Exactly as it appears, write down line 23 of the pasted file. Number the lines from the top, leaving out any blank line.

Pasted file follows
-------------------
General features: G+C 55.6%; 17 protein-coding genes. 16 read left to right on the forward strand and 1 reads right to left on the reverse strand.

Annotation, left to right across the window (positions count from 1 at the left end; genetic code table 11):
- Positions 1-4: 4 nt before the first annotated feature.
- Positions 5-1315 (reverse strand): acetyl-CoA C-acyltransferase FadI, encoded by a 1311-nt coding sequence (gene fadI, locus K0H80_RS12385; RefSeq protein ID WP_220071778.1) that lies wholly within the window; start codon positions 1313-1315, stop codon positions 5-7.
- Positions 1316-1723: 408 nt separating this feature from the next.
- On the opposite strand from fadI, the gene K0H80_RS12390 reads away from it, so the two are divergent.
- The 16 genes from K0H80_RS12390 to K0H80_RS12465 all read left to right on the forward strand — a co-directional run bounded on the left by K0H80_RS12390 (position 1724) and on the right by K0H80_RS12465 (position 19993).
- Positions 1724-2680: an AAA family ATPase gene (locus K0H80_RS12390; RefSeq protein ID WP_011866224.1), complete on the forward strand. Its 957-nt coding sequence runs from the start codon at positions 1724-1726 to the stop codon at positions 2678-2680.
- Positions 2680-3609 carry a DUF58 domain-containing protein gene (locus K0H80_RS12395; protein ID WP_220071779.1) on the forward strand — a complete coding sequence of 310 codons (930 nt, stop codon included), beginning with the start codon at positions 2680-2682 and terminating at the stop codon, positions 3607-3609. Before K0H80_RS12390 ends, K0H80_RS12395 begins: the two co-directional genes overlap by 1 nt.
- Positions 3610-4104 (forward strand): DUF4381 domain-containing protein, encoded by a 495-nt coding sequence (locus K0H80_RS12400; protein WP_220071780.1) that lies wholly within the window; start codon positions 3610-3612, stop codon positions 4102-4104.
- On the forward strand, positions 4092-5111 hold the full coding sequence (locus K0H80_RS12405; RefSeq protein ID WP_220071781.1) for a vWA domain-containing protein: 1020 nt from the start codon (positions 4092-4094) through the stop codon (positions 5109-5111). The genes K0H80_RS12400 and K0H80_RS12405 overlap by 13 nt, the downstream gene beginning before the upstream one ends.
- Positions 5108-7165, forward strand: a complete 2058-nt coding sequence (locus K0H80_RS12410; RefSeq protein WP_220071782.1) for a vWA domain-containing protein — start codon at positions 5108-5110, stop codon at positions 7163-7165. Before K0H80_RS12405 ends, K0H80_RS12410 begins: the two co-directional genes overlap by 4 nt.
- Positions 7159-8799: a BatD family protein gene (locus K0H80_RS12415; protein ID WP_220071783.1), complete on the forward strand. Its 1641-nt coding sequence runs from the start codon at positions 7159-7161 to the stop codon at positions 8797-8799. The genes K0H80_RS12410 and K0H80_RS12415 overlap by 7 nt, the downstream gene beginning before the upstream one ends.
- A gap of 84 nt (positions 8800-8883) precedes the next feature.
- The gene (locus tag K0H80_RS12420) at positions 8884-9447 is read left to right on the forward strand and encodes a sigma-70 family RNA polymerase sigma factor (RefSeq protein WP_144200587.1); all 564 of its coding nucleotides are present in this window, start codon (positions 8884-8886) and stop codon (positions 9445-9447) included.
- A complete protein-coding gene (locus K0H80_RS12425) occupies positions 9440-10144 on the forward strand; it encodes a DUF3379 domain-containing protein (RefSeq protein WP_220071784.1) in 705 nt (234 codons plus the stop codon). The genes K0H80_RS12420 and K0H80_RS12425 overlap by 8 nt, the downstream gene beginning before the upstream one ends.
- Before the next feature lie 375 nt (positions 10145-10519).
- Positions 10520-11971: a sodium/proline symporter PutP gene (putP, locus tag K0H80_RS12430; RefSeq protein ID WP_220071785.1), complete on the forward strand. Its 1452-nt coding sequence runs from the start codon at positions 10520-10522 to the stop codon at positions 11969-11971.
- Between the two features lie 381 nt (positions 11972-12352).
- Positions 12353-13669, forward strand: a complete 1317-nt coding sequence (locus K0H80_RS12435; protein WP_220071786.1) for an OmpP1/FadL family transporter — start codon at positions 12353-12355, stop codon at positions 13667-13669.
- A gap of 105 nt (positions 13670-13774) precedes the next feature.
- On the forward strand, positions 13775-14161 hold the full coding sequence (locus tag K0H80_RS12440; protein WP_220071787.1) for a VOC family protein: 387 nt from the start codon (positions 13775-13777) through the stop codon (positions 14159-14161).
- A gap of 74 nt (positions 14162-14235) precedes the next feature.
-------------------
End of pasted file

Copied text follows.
- A gap of 74 nt (positions 14162-14235) precedes the next feature.